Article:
When Virgin Atlantic announced its decision to join the SkyTeam alliance, a primary concern arose about how this would impact access to the highly coveted Virgin Atlantic Clubhouse lounges. The spotlight was particularly on the Heathrow Clubhouse, an iconic space known to operate close to capacity often. As expected, allowing all SkyTeam business class and elite status members to access the Clubhouse, especially with the transition of Air France and KLM to Terminal 3 from Terminal 4, would have overwhelmed the facility. The airline’s recent decision: Heathrow’s Clubhouse remains off-limits as the default lounge for all SkyTeam airlines. However, at international locations, the policy is less rigid.
Access Changes: Winners and Losers
Only select elite status holders can access the Heathrow Clubhouse unless they’re booked in Upper Class or Delta One. This includes:
- Virgin Flying Club Gold members on a Virgin Atlantic, Delta, or Aeroméxico flight.
- Delta SkyMiles Diamond or Platinum Medallion, and Air France/KLM Flying Blue Platinum members on a Virgin Atlantic or Delta flight in premium economy.
Virgin Atlantic, in June, adjusted its Clubhouse access rules, further narrowing the list of eligible guests. At Heathrow, due to space limitations, Clubhouse access centres predominantly around long-haul flights. This excludes those on short-haul journeys with Air France or KLM, regardless of status or cabin. For these flyers, the Club Aspire lounge remains the go-to.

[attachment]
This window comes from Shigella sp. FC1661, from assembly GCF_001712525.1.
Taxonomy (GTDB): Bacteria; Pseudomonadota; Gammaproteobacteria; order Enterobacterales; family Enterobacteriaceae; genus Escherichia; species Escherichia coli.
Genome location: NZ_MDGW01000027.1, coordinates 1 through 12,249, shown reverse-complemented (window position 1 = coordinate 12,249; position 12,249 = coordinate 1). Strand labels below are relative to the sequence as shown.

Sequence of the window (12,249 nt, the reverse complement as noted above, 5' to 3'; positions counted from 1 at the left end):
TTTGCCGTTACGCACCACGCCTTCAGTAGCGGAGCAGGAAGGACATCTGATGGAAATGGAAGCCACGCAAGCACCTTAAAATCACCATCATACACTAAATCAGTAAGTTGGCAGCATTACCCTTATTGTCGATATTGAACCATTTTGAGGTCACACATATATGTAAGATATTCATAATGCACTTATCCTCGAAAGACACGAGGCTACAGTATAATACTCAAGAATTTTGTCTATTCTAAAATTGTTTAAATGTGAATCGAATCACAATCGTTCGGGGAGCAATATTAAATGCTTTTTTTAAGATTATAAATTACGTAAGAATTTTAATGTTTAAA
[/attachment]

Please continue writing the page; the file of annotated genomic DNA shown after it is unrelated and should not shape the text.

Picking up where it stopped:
For instance, Delta SkyMiles Diamond or Platinum Medallion and Air France/KLM Flying Blue Platinum members on economy flights have lost their Clubhouse access privileges. Non-SkyTeam elites from Virgin Australia Velocity Club, Singapore Airlines KrisFlyer, and Air New Zealand, among others, also face restrictions.
This is also a blow to members flying on La Première on Air France but this seems to be more logistical than access based with KLM and Air France moving back to terminal 4.
International Clubhouses: A More Lenient Approach
Outside of Heathrow, the rules are more accommodating. With Virgin operating fewer flights from its international locations like Boston, Newark, New York JFK, Washington Dulles, San Francisco, and Johannesburg, there’s more space for SkyTeam members. Still, it’s a noticeable reduction from earlier allowances, limiting access primarily to Virgin Atlantic Gold or Upper Class passengers, or those in Premium with Delta or Flying Blue status.
The recent changes have also introduced vouchers for the Club Aspire lounge for SkyTeam Elite Plus passengers and other partner airlines, including Singapore Airlines. While Club Aspire is a notable space, it doesn’t match the exclusivity of the Virgin Clubhouse, leaving some elite passengers longing for the original Clubhouse experience.
In sum, the shift in access rules, prompted by capacity concerns and the integration into SkyTeam, underscores the delicate balance airlines must strike between exclusivity and alliance benefits.